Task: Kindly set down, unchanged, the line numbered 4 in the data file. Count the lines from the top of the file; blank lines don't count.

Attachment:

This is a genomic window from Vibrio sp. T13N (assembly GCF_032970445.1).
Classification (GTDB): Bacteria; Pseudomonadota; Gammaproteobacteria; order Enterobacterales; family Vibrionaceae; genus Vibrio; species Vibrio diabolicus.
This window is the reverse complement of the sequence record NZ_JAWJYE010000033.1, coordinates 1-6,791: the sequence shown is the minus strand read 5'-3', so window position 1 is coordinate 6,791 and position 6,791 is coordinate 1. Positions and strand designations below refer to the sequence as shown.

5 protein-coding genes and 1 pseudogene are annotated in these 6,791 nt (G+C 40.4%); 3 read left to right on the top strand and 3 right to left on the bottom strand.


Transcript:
5 protein-coding genes and 1 pseudogene are annotated in these 6,791 nt (G+C 40.4%); 3 read left to right on the top strand and 3 right to left on the bottom strand.